Why do you think this practice is working?

Since jobs change every week, all students have the opportunity to be the transition leader. I think since everyone gets the chance to be in charge, the students all see and experience at least one poor transition. In my opinion, it makes them more aware of how they transition. Also, the transition leader is the one rating the transition, one of their peers, so they become more independent and student lead!

How did you set this practice up in your classroom?

The first week and ½ of school, my principal made it clear that she wanted her teachers to hold off on beginning curriculum, but to really take the time to review and model expectations, procedures, and routines. It was so nice to take this time. At this point in the school year, that first week and a half is really paying off.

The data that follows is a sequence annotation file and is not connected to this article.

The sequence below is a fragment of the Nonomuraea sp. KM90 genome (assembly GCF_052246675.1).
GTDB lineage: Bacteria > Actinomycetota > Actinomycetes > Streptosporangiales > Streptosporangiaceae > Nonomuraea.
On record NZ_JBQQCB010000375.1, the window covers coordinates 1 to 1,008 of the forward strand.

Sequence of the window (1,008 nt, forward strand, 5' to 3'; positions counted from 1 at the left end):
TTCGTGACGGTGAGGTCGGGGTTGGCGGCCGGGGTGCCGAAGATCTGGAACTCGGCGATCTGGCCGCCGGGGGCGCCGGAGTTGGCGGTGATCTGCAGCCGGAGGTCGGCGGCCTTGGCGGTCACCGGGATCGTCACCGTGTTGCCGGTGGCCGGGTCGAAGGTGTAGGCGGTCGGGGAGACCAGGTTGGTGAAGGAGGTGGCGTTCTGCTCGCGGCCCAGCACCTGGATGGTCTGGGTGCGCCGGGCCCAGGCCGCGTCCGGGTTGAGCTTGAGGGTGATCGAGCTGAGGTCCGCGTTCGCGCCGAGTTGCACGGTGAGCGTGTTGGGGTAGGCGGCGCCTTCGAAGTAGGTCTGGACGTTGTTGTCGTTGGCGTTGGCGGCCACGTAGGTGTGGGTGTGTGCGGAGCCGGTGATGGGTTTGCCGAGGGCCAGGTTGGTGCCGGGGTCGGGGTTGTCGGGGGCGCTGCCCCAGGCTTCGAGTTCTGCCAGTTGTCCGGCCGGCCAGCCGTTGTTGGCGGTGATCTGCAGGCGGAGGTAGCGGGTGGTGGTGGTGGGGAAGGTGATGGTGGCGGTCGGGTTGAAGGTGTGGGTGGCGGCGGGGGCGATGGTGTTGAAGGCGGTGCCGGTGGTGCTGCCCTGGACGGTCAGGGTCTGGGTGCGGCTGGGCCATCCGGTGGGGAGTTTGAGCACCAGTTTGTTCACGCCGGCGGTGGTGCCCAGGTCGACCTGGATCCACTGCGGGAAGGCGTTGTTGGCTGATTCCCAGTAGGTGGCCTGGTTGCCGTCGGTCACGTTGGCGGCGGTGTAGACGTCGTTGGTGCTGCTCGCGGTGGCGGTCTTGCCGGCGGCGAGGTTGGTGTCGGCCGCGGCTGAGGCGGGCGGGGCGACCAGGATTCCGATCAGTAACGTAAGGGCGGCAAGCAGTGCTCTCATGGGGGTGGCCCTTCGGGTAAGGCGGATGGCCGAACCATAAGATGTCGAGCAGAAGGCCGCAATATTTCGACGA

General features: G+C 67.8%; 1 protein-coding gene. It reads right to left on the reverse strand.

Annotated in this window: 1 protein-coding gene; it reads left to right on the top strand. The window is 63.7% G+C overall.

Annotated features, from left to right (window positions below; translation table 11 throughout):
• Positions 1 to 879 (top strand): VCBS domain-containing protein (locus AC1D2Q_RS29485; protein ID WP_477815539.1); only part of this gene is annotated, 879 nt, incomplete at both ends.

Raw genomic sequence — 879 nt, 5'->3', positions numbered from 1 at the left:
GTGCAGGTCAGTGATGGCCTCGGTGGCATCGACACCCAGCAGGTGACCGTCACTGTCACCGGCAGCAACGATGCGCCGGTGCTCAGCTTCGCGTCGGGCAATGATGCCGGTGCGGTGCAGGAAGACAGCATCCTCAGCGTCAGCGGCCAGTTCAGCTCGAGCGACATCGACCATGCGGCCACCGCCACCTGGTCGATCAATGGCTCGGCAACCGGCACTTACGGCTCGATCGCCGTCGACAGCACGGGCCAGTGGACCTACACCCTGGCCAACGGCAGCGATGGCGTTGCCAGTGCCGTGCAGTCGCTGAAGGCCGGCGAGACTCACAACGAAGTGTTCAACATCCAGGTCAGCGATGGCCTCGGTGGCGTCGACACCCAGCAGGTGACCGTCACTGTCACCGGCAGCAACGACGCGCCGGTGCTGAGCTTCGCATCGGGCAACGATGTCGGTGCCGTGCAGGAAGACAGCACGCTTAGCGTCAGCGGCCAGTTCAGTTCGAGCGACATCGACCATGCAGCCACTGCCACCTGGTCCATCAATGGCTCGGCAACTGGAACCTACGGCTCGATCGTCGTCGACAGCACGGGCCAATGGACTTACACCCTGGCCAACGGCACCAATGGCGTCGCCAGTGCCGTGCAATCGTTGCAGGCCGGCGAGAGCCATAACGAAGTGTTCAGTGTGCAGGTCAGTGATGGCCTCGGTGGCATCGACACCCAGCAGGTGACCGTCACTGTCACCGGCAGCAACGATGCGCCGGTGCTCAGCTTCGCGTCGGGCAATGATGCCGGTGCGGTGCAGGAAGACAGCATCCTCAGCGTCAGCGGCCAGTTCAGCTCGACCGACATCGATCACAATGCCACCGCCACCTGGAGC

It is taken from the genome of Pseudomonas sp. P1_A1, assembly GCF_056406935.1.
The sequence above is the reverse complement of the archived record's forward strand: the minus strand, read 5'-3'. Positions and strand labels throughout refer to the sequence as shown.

I have seen transition leaders in other classrooms, typically upper grades, and just added my own twist with the score board. I wanted to try it and see how it went, keeping in the back of my mind that my kids are 6 and 7. I modeled over and over again how I expected this to be done. The first few students were students who are role models in my classroom. I can now say with confidence that any child in my room could lead an appropriate transition!

Can you suggest any resources (links/books/articles) that would help someone else set this practice up?

Whole brain teaching was where I got the scoreboard idea. This website also offers other classroom management techniques that we use in my room.